It’s Not About Religious Freedom. It’s About Freedom.

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There is no right to enslave others. In this day and age, that claim should be non-controversial. But apparently some people just haven’t got the memo. It’s called the 13th Amendment and it was ratified 150 years ago this coming December:

“Neither slavery nor involuntary servitude, except as a punishment for crime whereof the party shall have been duly convicted, shall exist within the United States, or any place subject to their jurisdiction.”

Freedom of association has been on a roll lately. Same-sex marriage is now de facto legal in 36 states and looks set to win national recognition once the US Supreme Court rules on the matter. Oklahoma’s state legislature is even considering a bill to get government out of the marriage licensing business entirely, limiting it to the function of registrar.

Libertarians have supported marriage freedom and legal equality for same-sex couples for decades — since long before Democrats (and some Republicans) came around. We’re happy to see these freedoms blossom.

Unfortunately some LGBTQ activists aren’t satisfied. They want more.

Specifically, they want cake and wedding photos. And they think that they have the right to cake and wedding photos from bakers and photographers who don’t want to bake or shoot photos for them.

The backlash: Some state legislatures are rolling out “religious freedom” laws specifying that bakers don’t have to bake and photographers don’t have to photograph if doing so conflicts with their religious beliefs.

But wait a minute: Why should freedom to associate or not associate with, or to work for or not work for anyone, be conditioned on religious beliefs?

If I don’t want to mow a neo-Nazi’s lawn, should I have to point out a Bible verse that justifies my decision not to do so?

If I don’t want to build a Kingdom Hall for my local Jehovah’s Witnesses, am I be required to attest that I’m turning down their offer because I’m a Baptist?

If I run a bar that caters to the LGBTQ crowd, must I demonstrate religious conviction as my reason for refusing to host a heterosexual “speed dating” event?

No. I’m not a slave. Neither are you. Any law which treats us as slaves is unconstitutional. Not to mention morally repugnant.

Freedom of association should never be conditioned on anything other than one’s personal desire to associate or not associate.

I’m with Martin Luther King, Jr. on this: I dream of a society in which we all judge each other by the content of our characters, not by skin color, sexual orientation, gender identity, or any other non-essential.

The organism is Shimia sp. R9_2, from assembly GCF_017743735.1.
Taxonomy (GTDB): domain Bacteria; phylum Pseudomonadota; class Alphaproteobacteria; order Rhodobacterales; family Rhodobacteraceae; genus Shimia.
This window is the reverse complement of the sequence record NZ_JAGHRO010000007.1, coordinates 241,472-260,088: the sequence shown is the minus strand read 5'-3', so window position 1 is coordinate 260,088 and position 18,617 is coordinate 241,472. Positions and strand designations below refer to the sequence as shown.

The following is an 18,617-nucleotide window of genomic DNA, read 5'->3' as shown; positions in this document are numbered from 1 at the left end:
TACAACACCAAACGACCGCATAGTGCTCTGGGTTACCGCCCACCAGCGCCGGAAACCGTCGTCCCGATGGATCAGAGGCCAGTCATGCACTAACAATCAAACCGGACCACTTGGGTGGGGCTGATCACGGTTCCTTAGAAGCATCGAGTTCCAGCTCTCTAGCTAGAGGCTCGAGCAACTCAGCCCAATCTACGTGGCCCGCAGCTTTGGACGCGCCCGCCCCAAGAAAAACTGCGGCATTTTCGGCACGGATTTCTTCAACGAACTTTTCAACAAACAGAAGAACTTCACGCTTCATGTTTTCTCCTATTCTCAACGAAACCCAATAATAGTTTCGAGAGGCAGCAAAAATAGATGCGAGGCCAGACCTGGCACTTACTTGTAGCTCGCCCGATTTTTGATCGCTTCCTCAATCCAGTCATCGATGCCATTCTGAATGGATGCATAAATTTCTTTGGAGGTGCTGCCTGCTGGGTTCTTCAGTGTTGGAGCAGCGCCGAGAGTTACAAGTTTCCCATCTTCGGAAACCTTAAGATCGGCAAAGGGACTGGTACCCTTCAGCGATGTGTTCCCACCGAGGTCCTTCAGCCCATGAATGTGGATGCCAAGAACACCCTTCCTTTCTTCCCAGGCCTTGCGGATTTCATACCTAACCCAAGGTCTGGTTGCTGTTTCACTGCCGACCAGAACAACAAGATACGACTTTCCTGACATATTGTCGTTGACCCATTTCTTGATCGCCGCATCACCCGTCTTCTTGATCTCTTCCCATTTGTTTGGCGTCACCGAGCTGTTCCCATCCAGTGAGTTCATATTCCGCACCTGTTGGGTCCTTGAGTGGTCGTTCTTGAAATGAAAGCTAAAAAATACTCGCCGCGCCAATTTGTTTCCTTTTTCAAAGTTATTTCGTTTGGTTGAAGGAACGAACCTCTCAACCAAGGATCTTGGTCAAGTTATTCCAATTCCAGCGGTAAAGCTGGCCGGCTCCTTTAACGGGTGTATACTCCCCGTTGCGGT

We’ll get to that society through persuasion, not force. We’ll get there by breaking old shackles, not by putting new ones on.

Thomas L. Knapp is director and senior news analyst at the William Lloyd Garrison Center for Libertarian Advocacy Journalism ( He lives and works in north central Florida.


Don’t Look, Ethel! (Really — Just Don’t Look)

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First, credit where credit is due:  Charlotte, North Carolina police haven’t arrested Gerard Leeper for standing naked in the doorway of his home in the city’s Cardinal Glen neighborhood. Yet.

Why? Because it’s not illegal to go naked on one’s own property in Charlotte. Yet. So, good call, Charlotte-Mecklenburg PD.

According to the Charlotte Observer, however, the CMPD is “trying to build a case against” Leeper and “will likely approach the legislature to recommend a stronger indecent exposure law.” They want it changed to cover things which can be seen from, not just in, “public spaces.”

That’s disturbing, for two reasons.

First, the job of the CMPD is to enforce the law, not to lobby the legislature.

Secondly, unless CMPD has solved all the real crimes in Charlotte and Mecklenburg County, they shouldn’t even have time to worry about — let alone “try to build a case against” — some guy for standing around naked in his own house. Perhaps the county should look at cutting CMPD’s budget and manpower if it has spare resources to waste on this kind of non-problem.

But that’s the thing: Some of Leeper’s neighbors don’t consider it a non-problem. They complain that he stands naked in his doorway several times a week and has for a decade. They don’t like it. They don’t want to see it. They’ve had Home Owners Association meetings to discuss it. They’ve complained to Leeper. They’ve complained to the police.